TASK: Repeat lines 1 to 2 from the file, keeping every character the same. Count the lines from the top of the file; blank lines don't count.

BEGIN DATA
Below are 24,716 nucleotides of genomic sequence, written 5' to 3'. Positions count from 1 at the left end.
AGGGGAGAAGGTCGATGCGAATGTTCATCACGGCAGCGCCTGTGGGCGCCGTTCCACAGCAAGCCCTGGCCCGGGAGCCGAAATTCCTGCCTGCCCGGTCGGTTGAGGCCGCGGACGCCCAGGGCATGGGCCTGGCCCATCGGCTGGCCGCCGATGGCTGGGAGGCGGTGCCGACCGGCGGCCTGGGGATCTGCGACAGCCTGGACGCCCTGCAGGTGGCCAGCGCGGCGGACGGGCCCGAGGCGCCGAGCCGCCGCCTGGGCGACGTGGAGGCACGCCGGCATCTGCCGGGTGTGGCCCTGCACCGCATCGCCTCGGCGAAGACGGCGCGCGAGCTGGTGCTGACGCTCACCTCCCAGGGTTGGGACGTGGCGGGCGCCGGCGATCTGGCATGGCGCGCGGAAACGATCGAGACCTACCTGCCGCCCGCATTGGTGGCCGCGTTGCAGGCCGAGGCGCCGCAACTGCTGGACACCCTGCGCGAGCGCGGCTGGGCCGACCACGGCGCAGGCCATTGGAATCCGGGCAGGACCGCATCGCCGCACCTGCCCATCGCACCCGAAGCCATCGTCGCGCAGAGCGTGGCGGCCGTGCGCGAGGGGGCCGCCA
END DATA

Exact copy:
Below are 24,716 nucleotides of genomic sequence, written 5' to 3'. Positions count from 1 at the left end.
AGGGGAGAAGGTCGATGCGAATGTTCATCACGGCAGCGCCTGTGGGCGCCGTTCCACAGCAAGCCCTGGCCCGGGAGCCGAAATTCCTGCCTGCCCGGTCGGTTGAGGCCGCGGACGCCCAGGGCATGGGCCTGGCCCATCGGCTGGCCGCCGATGGCTGGGAGGCGGTGCCGACCGGCGGCCTGGGGATCTGCGACAGCCTGGACGCCCTGCAGGTGGCCAGCGCGGCGGACGGGCCCGAGGCGCCGAGCCGCCGCCTGGGCGACGTGGAGGCACGCCGGCATCTGCCGGGTGTGGCCCTGCACCGCATCGCCTCGGCGAAGACGGCGCGCGAGCTGGTGCTGACGCTCACCTCCCAGGGTTGGGACGTGGCGGGCGCCGGCGATCTGGCATGGCGCGCGGAAACGATCGAGACCTACCTGCCGCCCGCATTGGTGGCCGCGTTGCAGGCCGAGGCGCCGCAACTGCTGGACACCCTGCGCGAGCGCGGCTGGGCCGACCACGGCGCAGGCCATTGGAATCCGGGCAGGACCGCATCGCCGCACCTGCCCATCGCACCCGAAGCCATCGTCGCGCAGAGCGTGGCGGCCGTGCGCGAGGGGGCCGCCA